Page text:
The bad: The Council concluded that while latent fingerprint analysis is “a foundationally valid subjective methodology,” not every partial print can serve as reliable evidence. Just ask Brandon Mayfield, an American lawyer who was initially identified by the FBI based on a partial fingerprint and held as a suspect in the March 2004 Madrid train bombings which killed 191 people and injured roughly 2,000 others. After Spanish authorities provided additional information casting doubt on those findings, the FBI conducted additional tests, cleared Mayfield, formally apologized to him, and ended up paying him a large sum of money. The Council also stated that “many jurors” would be surprised to learn, in light of “longstanding claims about the infallibility of fingerprint analysis,” that the number of false matches “could be as high as 1 error in 306 cases” according to an FBI study, or “1 error in 18 cases based on a study by another crime laboratory.” Again, more research was recommended.

The ugly: The Council’s report concludes that some forensic methods, especially bitemark analysis, are outright bunk. The report states that “available scientific evidence strongly suggests that examiners not only cannot identify the source of [a] bitemark with reasonable accuracy, they cannot even consistently agree on whether an injury is a human bitemark. The report goes on to state that, “PCAST finds that bitemark analysis is far from meeting the scientific standards for foundational validity.” Bite-mark analysis is, in fact, so shoddy that the PCAST advises “against devoting significant resources” to validating bite-mark analysis.

Obama’s science advisers state that jurors tend to believe that so-called scientific evidence is infallible (or darned close), but that such unquestioning belief is unwarranted. The group picks up where a 2009 report by the National Research Council, Strengthening Forensic Science in the United States: A Path Forward, left off, seeking to “overhaul” the national “forensic science community.” That report concluded that “much forensic evidence—including, for example, bitemarks and firearm and toolmark identifications—is introduced in criminal trials without any meaningful scientific validation, determination of error rates, or reliability testing to explain the limits of the discipline.” It was this report that led President Obama to ask his executive science squad, what could his Administration do “on the scientific side” to “help ensure the validity of forensic evidence used in the Nation’s legal system”?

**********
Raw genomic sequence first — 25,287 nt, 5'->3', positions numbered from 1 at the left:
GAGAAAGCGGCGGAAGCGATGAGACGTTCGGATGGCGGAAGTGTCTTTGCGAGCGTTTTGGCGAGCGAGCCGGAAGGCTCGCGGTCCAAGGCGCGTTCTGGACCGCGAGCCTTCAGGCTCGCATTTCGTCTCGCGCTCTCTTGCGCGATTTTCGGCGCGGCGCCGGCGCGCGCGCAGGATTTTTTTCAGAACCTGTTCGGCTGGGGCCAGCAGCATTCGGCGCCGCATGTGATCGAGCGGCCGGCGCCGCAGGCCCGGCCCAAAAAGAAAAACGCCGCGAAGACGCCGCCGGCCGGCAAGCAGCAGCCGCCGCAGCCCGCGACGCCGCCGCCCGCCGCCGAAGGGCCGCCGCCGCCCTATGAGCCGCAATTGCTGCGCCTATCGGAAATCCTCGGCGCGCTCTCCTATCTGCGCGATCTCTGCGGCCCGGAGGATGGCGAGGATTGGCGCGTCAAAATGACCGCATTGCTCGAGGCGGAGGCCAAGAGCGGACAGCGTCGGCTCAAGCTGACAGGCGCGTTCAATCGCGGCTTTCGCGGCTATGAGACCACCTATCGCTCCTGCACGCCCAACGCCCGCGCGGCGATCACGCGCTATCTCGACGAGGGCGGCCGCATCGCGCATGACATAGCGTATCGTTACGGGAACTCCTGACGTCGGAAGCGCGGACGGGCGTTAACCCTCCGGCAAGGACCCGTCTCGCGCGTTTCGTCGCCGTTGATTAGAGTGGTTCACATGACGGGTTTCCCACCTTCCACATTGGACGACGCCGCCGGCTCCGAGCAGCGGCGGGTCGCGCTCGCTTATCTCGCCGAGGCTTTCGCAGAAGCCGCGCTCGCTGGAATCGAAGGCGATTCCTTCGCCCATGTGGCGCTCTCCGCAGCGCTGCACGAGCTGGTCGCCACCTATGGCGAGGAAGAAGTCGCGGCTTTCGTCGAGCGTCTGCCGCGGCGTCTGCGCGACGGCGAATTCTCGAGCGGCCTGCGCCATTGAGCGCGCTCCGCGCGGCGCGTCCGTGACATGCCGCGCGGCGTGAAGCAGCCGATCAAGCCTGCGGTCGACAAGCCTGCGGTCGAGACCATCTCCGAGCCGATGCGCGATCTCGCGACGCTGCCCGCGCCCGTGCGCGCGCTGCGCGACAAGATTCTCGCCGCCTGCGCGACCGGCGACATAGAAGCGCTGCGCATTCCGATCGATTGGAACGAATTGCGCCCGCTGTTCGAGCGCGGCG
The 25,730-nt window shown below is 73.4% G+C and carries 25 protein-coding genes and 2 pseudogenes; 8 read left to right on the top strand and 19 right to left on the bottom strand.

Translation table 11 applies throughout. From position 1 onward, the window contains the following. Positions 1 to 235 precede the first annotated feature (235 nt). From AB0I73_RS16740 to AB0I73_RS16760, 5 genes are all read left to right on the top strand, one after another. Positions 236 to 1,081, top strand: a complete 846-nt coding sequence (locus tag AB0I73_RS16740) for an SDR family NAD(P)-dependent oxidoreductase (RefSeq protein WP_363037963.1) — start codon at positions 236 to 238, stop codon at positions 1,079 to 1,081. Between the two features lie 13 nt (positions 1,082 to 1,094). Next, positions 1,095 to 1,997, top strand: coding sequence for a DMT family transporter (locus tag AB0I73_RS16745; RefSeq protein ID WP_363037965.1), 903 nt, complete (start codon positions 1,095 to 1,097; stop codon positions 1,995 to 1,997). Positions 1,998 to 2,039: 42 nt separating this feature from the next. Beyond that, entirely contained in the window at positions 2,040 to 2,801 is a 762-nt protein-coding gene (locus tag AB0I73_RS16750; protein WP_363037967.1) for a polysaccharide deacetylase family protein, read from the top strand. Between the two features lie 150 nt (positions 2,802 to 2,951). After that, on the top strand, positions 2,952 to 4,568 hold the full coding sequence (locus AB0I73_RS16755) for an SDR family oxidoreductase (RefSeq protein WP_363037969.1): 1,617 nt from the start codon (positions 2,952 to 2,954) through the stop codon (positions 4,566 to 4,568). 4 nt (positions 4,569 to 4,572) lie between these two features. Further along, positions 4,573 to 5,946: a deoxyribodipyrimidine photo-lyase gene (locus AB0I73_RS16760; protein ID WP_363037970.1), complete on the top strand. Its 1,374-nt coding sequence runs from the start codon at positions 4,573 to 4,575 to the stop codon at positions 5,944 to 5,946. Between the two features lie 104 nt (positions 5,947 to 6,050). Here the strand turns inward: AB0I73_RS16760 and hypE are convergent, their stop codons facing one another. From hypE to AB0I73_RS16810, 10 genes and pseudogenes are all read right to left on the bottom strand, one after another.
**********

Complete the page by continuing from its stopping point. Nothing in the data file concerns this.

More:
PCAST’s Recommendations

The PCAST report lays out several recommendations to both government officials and private research entities to improve the current system. Many of these recommendations address the need for further research by academics (with suggested appropriations included) and federal agencies to fill existing gaps in the validity of forensic science. And where the rubber will eventually meet the road, the report also provides recommendations to judges and prosecutors.

Judges must decide what scientific evidence is valid and invalid in the course of deciding what gets admitted into evidence and what doesn’t. In making this determination, judges are guided by the Federal Rules of Evidence and the standards laid down by the U.S. Supreme Court in its 1993 decision in Daubert v. Merrell Dow Pharmaceuticals. Under the rules, judges may also, if they so choose, procure the assistance of their own experts to help advise them. The PCAST report supplies “the appropriate scientific criteria for assessing scientific validity,” and urges judges to reject scientifically invalid evidence. The report also recommends that the Judicial Conference of the United States create a best practice manual on feature-comparison methods (the process of comparing an evidentiary sample, usually seized from a crime scene, to a “source” sample from a suspect to see whether a scientifically-valid “match” exists between the two), and that the Advisory Committee notes that accompany the federal rules of evidence be revised to reflect the group’s findings.